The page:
rediff.com

NewsApp (Free)

Read news as it happens
Download NewsApp

Available on  

Rediff News  All News 
Rediff.com  » News » Rajasthan voters defy power equations

Rajasthan voters defy power equations

December 02, 2013 20:56 IST

The record voter turnout in Rajasthan has forced politicians and psephologists to junk their pre-poll calculations. Now, all eyes are on the December 8 counting, says P B Chandra

Political parties in Rajasthan are befuddled by the record 74 per cent voter turnout in the December 1 polling.

The awareness drive undertaken by the state Election Commission and voluntary organisations seems to have paid rich dividends and forced psephologists and politicians to rethink pre-poll projections.

The 2008 verdict had thrown up a hung assembly after 66.39 per cent of the electorate cast their votes. Now with 16.5 lakh new voters exercising their franchise this time around, hopes of a stunning result have gone up. 

The state's population -- as per the 2011 census -- is 6.65 crore.

Of these, 4.08 crore people (2.15 crore men and 1.93 crore women) were eligible to cast their vote -- 45 lakh more than the 2008 tally.

The men constituted 74.91 per cent of the vote share while the women’s share stood at 75.51 per cent.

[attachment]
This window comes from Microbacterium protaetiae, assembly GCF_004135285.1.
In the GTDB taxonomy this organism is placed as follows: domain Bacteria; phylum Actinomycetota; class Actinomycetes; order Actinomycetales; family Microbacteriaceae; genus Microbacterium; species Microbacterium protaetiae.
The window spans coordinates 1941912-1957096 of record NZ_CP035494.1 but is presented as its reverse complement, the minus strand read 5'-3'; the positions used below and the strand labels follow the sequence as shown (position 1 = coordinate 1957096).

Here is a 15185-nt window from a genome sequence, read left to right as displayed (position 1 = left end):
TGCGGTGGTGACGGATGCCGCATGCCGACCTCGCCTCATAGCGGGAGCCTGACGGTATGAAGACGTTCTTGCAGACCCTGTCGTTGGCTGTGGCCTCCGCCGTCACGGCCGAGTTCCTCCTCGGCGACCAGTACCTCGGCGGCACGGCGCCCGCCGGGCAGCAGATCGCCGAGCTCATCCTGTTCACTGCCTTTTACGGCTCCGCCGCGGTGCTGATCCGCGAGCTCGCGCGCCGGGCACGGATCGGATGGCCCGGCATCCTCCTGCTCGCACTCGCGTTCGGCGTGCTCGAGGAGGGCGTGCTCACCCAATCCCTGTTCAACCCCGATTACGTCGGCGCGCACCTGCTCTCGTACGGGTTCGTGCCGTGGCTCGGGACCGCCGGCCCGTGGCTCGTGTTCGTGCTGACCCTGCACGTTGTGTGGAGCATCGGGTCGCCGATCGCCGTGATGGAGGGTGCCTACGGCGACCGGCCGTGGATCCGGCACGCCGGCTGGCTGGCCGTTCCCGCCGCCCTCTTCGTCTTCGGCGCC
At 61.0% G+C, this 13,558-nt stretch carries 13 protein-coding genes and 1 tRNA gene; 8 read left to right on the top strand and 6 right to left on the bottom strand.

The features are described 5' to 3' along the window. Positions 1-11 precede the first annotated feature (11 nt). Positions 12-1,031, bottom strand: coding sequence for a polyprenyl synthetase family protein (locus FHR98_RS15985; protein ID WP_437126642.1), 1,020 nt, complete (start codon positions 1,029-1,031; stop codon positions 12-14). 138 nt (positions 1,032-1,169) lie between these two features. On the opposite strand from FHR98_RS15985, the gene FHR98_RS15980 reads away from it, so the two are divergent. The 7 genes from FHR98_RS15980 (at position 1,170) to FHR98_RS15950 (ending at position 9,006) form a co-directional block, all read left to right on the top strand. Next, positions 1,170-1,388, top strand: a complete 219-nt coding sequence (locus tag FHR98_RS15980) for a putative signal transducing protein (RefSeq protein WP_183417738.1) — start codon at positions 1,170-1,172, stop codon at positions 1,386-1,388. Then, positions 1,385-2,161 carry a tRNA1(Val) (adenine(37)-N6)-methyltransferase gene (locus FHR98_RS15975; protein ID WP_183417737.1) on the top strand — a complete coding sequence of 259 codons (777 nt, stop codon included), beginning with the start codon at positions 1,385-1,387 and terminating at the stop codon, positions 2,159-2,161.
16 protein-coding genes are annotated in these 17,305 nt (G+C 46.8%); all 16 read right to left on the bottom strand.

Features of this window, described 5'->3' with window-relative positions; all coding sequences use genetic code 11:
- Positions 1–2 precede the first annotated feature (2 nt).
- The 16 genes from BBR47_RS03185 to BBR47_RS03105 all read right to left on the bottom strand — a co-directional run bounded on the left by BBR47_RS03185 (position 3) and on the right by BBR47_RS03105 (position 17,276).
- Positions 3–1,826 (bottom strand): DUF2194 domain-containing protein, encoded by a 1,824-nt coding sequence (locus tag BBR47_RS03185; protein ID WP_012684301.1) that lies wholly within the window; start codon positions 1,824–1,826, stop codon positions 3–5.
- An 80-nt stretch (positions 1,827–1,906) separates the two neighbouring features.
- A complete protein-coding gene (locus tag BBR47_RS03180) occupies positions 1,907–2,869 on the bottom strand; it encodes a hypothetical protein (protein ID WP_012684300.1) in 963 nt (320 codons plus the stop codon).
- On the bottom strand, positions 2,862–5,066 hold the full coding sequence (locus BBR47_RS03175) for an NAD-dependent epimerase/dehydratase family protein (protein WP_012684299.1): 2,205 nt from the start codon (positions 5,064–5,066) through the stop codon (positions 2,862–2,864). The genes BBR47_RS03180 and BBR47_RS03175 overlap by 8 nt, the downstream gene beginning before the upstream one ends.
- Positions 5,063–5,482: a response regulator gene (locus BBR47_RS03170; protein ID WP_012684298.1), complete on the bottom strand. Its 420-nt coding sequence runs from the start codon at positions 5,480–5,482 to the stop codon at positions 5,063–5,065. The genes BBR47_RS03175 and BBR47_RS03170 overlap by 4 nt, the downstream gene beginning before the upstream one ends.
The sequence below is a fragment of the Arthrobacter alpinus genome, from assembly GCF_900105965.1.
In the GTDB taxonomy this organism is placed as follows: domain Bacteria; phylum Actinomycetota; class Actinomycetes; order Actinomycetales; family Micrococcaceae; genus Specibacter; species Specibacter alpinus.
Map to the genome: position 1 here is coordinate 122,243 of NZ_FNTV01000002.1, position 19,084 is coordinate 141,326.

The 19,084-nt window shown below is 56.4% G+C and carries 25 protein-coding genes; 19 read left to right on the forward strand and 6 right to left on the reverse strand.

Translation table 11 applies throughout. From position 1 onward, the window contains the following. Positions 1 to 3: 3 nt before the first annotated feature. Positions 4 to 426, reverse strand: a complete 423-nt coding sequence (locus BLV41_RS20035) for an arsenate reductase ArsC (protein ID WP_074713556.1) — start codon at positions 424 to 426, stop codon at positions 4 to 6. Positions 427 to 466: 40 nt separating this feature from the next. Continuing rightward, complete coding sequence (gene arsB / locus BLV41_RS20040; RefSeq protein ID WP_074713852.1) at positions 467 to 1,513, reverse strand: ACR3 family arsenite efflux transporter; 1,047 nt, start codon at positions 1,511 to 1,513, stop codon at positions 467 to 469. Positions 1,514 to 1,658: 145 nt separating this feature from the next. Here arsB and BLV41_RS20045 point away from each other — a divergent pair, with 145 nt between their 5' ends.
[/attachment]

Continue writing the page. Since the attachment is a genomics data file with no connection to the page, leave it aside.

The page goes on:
Some experts are attributing the high women voter turnout to the Vasundhara Raje factor.

“The high percentage of votes is surely baffling and the parties are trying to understand this new trend, which came only because first-time voters, second-time voters, women and the minority community came out in large numbers,” says psephologist Dr Sanjay Lodha.

Lodha, in a pre-poll survey for the Centre for the Study of Developing Societies, gave 11 seats to the BJP. But the high percentage of polling has rendered all calculations useless. Those who were expecting the results to reflect the casteist flavour are withdrawing their statements.

While the BJP has been riding the Modi wave, the Congress has been banking on the “good work” done by the party’s present and previous governments. But what is surprising is that leaders of both parties could gauge the mood of the voters.

P B Chandra